Workplace automation, including the use of artificial intelligence (AI) and robotics, is expected to double in India in next 3 years, but only a few companies and HR functions are fully prepared to address this organisational change, says a survey.
Workplace automation, including the use of artificial intelligence (AI) and robotics, is expected to double in India in next 3 years, but only a few companies and HR functions are fully prepared to address this organisational change, says a survey. According to a survey by Willis Towers Watson, companies in India expect the use of automation in the workplace to increase from the current 14 per cent to 27 per cent in three years, higher than the global and APAC average.
Contrary to the traditional outlook where automation was believed to replace humans to minimise costs, the study noted that more than half the companies believe that automation will augment human performance and create new work, not replace it. “The fact of the matter is that the future of work is already here, whether organisations realise it or not,” said Sambhav Rakyan, Head of Talent and Rewards, Willis Towers Watson India.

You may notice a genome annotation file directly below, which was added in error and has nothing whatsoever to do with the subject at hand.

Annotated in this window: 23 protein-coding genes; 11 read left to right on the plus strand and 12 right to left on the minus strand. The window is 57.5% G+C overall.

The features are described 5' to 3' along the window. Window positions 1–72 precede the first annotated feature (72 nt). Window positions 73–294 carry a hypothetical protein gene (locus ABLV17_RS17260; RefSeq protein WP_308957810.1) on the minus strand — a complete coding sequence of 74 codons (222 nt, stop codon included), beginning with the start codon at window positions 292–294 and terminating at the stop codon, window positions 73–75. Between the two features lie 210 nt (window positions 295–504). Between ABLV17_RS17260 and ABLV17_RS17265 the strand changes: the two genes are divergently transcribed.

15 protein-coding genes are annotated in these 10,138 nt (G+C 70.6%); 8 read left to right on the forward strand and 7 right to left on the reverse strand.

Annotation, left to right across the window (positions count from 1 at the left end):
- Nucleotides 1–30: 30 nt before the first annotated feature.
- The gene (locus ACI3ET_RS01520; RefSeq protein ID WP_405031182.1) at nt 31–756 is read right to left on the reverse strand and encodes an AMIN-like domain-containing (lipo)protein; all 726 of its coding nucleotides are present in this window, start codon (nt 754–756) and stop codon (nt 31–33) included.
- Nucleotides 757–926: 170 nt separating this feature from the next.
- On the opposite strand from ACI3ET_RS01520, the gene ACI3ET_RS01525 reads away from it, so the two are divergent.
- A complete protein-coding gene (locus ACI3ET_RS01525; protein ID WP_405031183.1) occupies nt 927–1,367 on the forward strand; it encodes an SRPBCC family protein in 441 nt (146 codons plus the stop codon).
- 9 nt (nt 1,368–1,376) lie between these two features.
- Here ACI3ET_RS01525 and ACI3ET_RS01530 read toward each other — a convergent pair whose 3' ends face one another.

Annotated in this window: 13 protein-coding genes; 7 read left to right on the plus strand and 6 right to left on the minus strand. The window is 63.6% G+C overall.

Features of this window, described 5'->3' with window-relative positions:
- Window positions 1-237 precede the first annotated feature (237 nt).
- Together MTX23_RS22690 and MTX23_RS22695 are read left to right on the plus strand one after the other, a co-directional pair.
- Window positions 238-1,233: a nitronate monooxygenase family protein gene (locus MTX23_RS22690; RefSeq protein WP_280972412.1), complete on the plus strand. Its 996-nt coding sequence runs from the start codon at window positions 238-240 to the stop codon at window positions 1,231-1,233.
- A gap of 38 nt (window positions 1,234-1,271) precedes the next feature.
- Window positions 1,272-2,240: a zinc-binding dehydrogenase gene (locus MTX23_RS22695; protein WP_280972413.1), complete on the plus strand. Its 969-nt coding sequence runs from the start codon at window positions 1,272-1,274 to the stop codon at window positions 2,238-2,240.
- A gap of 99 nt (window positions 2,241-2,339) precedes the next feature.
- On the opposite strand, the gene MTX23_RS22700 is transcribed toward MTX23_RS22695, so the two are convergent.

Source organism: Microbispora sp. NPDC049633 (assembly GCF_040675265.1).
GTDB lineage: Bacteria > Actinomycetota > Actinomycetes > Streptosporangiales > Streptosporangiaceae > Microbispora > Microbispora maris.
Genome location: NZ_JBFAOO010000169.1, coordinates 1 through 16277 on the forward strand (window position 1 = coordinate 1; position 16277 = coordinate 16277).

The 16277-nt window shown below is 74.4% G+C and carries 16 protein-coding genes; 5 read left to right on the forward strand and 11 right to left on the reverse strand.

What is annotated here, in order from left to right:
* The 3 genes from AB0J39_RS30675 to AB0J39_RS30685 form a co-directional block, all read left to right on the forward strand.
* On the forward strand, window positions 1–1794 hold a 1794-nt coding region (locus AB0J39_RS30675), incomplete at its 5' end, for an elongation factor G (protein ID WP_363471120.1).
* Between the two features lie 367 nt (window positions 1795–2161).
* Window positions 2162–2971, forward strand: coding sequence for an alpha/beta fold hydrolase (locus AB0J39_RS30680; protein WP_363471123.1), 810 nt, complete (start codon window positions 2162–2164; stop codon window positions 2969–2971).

As per the survey, very few companies and HR functions are fully prepared to address the organisational change requirements related to automation and the opportunities offered by a larger contingent talent pool. Rakyan further said, “automation and the resulting shift in work arrangements will create new challenges that will test employer readiness around technology, future workforce requirements, HR programmes and an enabling organisational structure”.
The maximum impact of this shift to automation will be seen in the services industry, as outsourcing jobs for specific skills, the use of non-employee talent and robotics become the norm. A majority 55 per cent companies in the services industry expect to have fewer full-time employees in three years’ time due to automation, as compared to 14 per cent currently.
Even though 54 per cent of the employers in the services sector realise the need for change in their leaders/ managers approach to manage this workforce shift, only 24 per cent are prepared to address this change.
On a similar note, the study found that even though 54 per cent of the manufacturing sector organisations realise the need for automation to augment performance and productivity, only 1 in 3 organisations is prepared to deal with such a change.